For more than two hundred years, practically all of even the most free market advocates have assumed that money and banking were different from other types of goods and markets. From Adam Smith to Milton Friedman, the presumption has been competitive markets and free consumer choice are far better than government control and planning – except in the realm of money and financial intermediation.
This belief has been taken to the extreme over the last one hundred years, during which governments have claimed virtually absolute and unlimited authority over national monetary systems through the institution of paper money.
At least before the First World War the general consensus among economists, many political leaders, and the vast majority of the citizenry was that governments could not be completely trusted with management of the monetary system. Abuse of the monetary printing press would always be too tempting for demagogues, special interest groups, and shortsighted politicians looking for easy ways to fund their way to power, privilege, and political advantage.
The Gold Standard and the Monetary "Rules of the Game"
Thus, before 1914 the national currencies of practically all the major countries of what used to be called the "civilized world" were anchored to market-based commodities, either gold or silver. This was meant to place money outside the immediate and arbitrary manipulation of governments. Any increase in gold or silver money required private individuals to find it profitable to prospect for it in various parts of the world, mine it out of the ground and transport it to where it might be refined into usable forms, and then mint part of any new supplies into coins and bullion, with the rest made into various commercial and industrial products demanded on the market.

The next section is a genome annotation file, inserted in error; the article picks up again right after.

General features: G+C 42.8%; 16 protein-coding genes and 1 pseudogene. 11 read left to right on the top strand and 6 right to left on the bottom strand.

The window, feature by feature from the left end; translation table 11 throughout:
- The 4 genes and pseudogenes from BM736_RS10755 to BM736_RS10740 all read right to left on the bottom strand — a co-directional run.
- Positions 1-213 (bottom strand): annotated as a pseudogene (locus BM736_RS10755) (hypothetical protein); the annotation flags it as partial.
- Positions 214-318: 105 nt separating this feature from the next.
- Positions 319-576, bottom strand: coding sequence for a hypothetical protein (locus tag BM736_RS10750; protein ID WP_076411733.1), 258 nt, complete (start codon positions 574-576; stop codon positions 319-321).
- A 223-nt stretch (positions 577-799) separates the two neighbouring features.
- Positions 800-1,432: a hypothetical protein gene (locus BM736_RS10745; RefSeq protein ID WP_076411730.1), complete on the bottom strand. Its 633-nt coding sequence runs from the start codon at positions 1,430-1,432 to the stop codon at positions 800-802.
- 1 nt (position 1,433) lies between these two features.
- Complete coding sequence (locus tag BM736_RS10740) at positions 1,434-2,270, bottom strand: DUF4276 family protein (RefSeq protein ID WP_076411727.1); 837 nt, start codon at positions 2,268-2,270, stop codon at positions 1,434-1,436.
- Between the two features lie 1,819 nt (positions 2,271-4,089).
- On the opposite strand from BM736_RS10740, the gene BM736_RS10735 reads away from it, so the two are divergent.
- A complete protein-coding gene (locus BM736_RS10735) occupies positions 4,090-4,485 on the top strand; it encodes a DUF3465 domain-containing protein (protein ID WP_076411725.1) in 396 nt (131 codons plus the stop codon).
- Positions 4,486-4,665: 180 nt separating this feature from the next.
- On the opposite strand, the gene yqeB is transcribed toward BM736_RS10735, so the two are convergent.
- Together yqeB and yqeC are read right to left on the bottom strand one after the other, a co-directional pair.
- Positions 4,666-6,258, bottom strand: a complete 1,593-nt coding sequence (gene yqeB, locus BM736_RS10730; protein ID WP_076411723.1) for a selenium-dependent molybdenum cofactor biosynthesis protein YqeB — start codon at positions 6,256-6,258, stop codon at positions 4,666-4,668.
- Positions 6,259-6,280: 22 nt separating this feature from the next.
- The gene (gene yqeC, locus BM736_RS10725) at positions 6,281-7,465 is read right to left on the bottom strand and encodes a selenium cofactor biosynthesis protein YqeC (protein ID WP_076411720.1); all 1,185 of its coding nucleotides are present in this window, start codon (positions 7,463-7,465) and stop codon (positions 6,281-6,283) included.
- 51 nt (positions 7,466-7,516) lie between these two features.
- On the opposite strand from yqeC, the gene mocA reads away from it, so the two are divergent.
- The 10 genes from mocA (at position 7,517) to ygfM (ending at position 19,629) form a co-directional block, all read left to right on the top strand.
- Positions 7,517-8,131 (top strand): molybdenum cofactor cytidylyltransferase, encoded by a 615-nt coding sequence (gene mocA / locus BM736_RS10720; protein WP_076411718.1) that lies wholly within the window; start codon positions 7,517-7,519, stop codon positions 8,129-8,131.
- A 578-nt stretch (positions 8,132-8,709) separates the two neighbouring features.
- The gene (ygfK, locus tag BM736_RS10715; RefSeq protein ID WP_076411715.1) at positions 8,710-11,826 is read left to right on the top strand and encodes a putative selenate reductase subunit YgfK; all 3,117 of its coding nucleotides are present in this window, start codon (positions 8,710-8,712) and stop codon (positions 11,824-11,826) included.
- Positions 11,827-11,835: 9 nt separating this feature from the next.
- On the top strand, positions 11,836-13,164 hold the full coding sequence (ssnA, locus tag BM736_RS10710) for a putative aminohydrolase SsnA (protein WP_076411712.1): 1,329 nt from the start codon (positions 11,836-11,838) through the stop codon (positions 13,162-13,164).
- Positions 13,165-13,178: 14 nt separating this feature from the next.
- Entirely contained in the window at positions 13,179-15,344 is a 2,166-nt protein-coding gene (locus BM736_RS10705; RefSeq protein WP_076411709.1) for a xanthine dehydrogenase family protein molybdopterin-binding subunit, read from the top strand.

The paper currencies controlled by governments and their central banks were supposed to be issued only as claims to – as money substitutes for – quantities of the real gold or silver money deposited by members of the society in banks for safekeeping and the convenience of everyday business in the marketplace.
Government central banks were meant to see that the society's medium of exchange was properly assayed and minted, and to monitor and police private banks and itself to make sure that the "rules" of the gold (or silver) standard were properly followed.
Bank notes were to be issued or deposit accounts increased in the banking system as a whole only when there had been net additions to the quantity of the commodity money within the economy. Any withdrawals of the commodity money from the banking system was to be matched by a decrease in the total quantity of bank notes in circulation and in deposit accounts payable in money.